Monday, 28 February 2011

psalm one hundred and three

My faith is so small sometimes, and Jesus sadly says to me, 'O you of little faith'. I am sad and sorry, and I feel silly, because to have little faith in the perfectly faithful One is not only pathetic, but also preposterous. From eternity past He has proven Himself perfectly faithful, down to the details. He has performed great deliverances for His children, ever since Israel became a nation. He has guided and guarded the feet of His people through waterless wildernesses and vicious valleys. Then He made a way for us sinners to be rescued from darkness and redeemed to light.

He has forgiven all our iniquities,
redeemed our life from destruction,
crowned us with loving-kindness and tender mercies,
satisfied our mouth with good things,
and renewed us

time and time again.

Yet still, I forget His benefits, and let my faith falter, and I am ashamed for that. I beg His pardon and plead for help - that He would increase my faith, to match His faithfulness - that my faith would be steadfast because the Object of my faith is perfectly steadfast, that my faith would be joyful because the Object of my faith is abundantly kind, that my faith would be hopeful because the Object of my faith is the God of all hope, that my faith would be sure because the Object of my faith is truthful and trustworthy, that my faith would be big because the Object of my faith is almighty, that my faith would be patient because the Object of my faith is timely, that my faith would be liberating because the Object of my faith is wise, that my faith would be calm because the Object of my faith is sweetly sovereign, that my faith would be brave because the Object of my faith is very, very great, that my faith would be humble because the Object of my faith is worthy of all praise.

This is my prayer, yet He has humbled me enough times for me to know that these resolutions will be broken in some way or another. My faith will falter and fail sometimes, because I am fallen and finite. But what I will cling to in these failures is Him - Him Who falters not and fails not. If I am unfaithful, He remains faithful, for He cannot deny who He is. 2 Timothy 2:13

He knows my frame, and remembers that I am dust.
But His mercy to me is from everlasting to everlasting.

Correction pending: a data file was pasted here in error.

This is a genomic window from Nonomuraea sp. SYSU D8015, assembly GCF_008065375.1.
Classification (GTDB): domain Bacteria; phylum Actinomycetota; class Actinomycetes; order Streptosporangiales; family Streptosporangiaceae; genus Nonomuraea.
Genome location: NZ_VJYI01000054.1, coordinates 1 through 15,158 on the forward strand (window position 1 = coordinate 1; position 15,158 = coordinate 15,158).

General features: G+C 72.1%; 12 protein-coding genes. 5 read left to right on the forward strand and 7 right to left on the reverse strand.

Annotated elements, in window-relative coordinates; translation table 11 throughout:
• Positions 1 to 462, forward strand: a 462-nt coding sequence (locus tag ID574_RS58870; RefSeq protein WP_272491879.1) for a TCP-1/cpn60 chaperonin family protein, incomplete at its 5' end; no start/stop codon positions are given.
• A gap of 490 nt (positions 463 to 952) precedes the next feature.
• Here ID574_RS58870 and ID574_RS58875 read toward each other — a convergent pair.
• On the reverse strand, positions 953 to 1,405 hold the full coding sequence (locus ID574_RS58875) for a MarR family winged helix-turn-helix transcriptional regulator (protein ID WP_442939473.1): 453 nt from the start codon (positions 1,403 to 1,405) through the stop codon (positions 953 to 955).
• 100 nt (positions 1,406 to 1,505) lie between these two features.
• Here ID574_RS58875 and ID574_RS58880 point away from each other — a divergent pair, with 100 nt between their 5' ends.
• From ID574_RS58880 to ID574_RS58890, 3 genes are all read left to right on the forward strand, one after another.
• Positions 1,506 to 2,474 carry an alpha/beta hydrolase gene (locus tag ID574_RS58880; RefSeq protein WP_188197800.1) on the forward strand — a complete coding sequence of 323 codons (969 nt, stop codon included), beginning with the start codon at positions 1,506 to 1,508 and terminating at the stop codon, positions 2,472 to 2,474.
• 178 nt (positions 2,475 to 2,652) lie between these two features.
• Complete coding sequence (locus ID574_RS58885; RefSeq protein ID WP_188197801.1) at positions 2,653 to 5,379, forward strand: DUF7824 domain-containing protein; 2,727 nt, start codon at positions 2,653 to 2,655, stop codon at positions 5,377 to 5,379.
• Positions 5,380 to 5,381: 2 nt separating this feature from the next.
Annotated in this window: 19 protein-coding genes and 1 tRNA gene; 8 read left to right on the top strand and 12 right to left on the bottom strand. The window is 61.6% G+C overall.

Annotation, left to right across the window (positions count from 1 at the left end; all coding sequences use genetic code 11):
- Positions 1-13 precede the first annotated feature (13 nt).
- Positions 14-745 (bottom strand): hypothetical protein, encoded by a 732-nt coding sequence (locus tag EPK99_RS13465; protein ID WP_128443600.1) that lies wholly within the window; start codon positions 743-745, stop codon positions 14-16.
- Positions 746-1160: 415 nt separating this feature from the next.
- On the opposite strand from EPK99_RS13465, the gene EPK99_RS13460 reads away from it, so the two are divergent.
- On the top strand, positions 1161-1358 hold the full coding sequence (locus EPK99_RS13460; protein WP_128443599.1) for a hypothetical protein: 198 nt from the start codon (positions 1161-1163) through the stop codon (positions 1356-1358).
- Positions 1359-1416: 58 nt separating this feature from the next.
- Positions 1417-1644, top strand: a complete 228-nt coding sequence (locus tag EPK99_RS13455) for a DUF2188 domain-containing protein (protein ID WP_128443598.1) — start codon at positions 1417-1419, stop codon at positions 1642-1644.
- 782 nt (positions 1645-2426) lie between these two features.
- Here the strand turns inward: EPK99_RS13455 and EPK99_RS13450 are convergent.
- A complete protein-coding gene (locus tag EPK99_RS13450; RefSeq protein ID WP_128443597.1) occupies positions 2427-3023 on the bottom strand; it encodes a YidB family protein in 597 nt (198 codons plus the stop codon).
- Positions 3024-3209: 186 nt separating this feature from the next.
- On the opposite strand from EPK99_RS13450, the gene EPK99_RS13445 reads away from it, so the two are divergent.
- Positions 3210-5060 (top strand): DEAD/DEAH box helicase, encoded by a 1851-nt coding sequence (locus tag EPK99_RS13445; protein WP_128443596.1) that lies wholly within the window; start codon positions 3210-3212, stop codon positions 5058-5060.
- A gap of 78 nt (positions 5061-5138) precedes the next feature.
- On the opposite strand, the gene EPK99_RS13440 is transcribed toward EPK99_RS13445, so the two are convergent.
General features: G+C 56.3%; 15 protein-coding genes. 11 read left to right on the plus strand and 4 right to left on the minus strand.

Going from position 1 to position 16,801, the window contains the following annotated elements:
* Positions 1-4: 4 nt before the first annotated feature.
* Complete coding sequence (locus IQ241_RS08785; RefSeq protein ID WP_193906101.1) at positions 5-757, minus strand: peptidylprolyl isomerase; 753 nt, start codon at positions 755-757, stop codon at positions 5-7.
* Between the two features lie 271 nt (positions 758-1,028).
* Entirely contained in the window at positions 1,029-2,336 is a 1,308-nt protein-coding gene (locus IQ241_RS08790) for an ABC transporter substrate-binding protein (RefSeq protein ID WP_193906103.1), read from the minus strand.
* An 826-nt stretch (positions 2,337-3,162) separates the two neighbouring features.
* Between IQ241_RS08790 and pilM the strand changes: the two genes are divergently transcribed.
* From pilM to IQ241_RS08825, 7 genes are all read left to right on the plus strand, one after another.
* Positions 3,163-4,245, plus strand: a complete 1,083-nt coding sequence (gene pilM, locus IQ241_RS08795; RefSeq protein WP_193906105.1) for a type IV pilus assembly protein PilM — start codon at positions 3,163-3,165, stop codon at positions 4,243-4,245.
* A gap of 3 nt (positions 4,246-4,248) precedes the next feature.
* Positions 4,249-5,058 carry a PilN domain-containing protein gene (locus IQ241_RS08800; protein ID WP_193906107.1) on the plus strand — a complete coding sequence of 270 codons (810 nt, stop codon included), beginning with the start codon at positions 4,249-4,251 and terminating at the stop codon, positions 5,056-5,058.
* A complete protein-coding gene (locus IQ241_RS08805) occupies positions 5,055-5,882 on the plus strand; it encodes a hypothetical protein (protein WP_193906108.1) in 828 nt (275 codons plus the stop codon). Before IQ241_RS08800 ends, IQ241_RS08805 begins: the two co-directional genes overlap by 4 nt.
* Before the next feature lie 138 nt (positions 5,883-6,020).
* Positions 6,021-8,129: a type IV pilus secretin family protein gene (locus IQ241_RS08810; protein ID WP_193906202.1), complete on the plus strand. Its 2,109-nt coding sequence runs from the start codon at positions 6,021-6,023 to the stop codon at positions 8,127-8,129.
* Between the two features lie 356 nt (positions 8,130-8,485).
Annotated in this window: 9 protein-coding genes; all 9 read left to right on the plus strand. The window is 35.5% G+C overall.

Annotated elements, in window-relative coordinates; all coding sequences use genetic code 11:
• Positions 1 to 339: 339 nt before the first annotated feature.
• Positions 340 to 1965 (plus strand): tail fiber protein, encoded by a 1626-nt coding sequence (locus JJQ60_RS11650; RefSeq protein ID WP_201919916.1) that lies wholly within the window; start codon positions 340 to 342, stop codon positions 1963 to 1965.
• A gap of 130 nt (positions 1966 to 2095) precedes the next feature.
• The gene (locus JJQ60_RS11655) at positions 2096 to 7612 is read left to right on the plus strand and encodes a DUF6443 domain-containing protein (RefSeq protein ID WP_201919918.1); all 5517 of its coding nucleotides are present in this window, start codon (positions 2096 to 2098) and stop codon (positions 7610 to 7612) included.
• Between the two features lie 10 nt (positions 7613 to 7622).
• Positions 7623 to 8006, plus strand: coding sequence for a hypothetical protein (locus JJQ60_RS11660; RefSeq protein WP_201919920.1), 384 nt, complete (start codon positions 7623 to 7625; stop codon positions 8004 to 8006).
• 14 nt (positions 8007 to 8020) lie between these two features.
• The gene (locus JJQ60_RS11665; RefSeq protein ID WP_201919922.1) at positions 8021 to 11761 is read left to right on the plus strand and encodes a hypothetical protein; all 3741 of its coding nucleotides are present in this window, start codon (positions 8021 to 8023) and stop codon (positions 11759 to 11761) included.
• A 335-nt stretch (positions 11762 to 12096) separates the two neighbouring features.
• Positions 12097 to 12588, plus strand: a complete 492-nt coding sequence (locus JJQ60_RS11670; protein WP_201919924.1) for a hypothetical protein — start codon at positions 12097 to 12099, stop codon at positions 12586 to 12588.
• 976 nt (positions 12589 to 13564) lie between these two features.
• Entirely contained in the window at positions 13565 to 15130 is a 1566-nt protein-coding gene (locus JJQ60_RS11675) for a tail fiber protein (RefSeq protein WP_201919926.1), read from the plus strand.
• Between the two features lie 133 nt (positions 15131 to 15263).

Praise the LORD, O my soul;
all my inmost being, praise His holy name for that.

Friday, 11 February 2011

ruby windows and clean clothes

"Happy are you, my soul, if you know that God looks through Jesus' wounds on You, and through those wonderful ruby windows sees you so changed and beautiful that He can say, 'Thou art all fair, my love, there is no spot in thee.'" - S. Spurgeon

"And all our righteous acts are like filthy rags." [Isaiah 64:6]

"We have redemption through His blood, the forgiveness of sins." [Ephesians 1:7]

"I delight greatly in the LORD; my soul rejoices in my God. For He has clothed me with garments of salvation and arrayed me in a robe of righteousness." [Isaiah 61:10]

God calls for a wardrobe change before we can enter His heaven - a drastic wardrobe change. Thankfully, He supplies the clothes and does the dressing - on one condition, that we take off our filthy rags... all of them. Then, He can dress us in that gorgeous gown, that costly, gorgeous gown, purchased by His Son, years ago on Calvary Hill. Oh, what a glorious, undeserved exchange. And as if it couldn't get any better, it does! Not only are we given clean clothes, but also an invitation to an eternal banquet with the King. Those of us dressed in His clothes will dine with Him around a table, with Him on His throne at the head of it. Next to Him will be His Son, who paid for us all to enter this celebration. There will be fullness of joy forevermore, because God's steadfast love endures.

I know heaven has streets of gold, and walls of jasper, sapphire, chalcedony, and emerald; perhaps there will be ruby windows too.

Monday, 7 February 2011


I am currently reading a tremendous book by Nancy Leigh DeMoss called Lies Women Believe (and the Truth That Sets Them Free). If you are a woman, I implore you to find this book and get going immediately. It is a no-nonsense, practical, powerful read. Page by page, lies that we believe are uncovered and replaced with transforming truths.

This excerpt really struck me in a chapter engaging the lie, "It's all about you."
"History is the story of redemption. This story is much bigger than I. I am not the main character in the drama of redemption. I am not the point. But by God's grace I am part of it. My subplot is integral to the whole. It is far more significant to have a small part in this story than to star in my own puny production. This is a cosmic story that will run throughout eternity. Will I play my part with grace and joy, or will I go for the short-run, insignificant story that really has no point?"
- Susan Hunt

Jesus said, "Know the truth, and the truth will set you free." What's the truth? The truth is that you and I were purposefully created to live for His grand, gorgeous glory, to enjoy His excellence, to worship His wonderful worth. Unless we are doing so, we are not really, truly living; rather we are dead and disillusioned, in bondage to our-sinful-selves. We"-can't-get-no sat-is-faction" like the Rolling Stones sang, when we are living for ourselves, because we are fallen and finite, and made for more, a marvelous more. Perhaps the greatest lie each of us live by is that "it's about me". It's actually not! Look around, creation sings His song. Look back, redeemed saints sang His song. Look ahead, everybody will bow the knee and acknowledge their Creator. Better to face the fact sooner than later, that it's all about God, knowing Him, praising Him, enjoying Him. [This reconciled relationship made possible through His Son, the Saviour.]

Reality is ironic sometimes -
like how living as His servant is where true freedom is found.